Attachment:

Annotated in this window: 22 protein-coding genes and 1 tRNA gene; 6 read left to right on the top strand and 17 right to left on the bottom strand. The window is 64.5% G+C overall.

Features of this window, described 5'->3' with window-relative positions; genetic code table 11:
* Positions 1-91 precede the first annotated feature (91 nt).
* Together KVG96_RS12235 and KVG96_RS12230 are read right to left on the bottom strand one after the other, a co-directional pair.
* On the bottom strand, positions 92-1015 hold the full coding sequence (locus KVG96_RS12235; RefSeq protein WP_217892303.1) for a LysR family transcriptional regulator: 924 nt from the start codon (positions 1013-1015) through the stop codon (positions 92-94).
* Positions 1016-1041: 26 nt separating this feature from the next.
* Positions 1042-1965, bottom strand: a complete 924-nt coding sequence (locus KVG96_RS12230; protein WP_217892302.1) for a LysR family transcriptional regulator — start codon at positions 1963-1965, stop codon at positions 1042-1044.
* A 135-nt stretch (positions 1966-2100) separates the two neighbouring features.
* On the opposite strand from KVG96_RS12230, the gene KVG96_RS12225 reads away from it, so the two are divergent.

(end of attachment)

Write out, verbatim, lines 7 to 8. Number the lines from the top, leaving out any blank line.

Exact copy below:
* Positions 1042-1965, bottom strand: a complete 924-nt coding sequence (locus KVG96_RS12230; protein WP_217892302.1) for a LysR family transcriptional regulator — start codon at positions 1963-1965, stop codon at positions 1042-1044.
* A 135-nt stretch (positions 1966-2100) separates the two neighbouring features.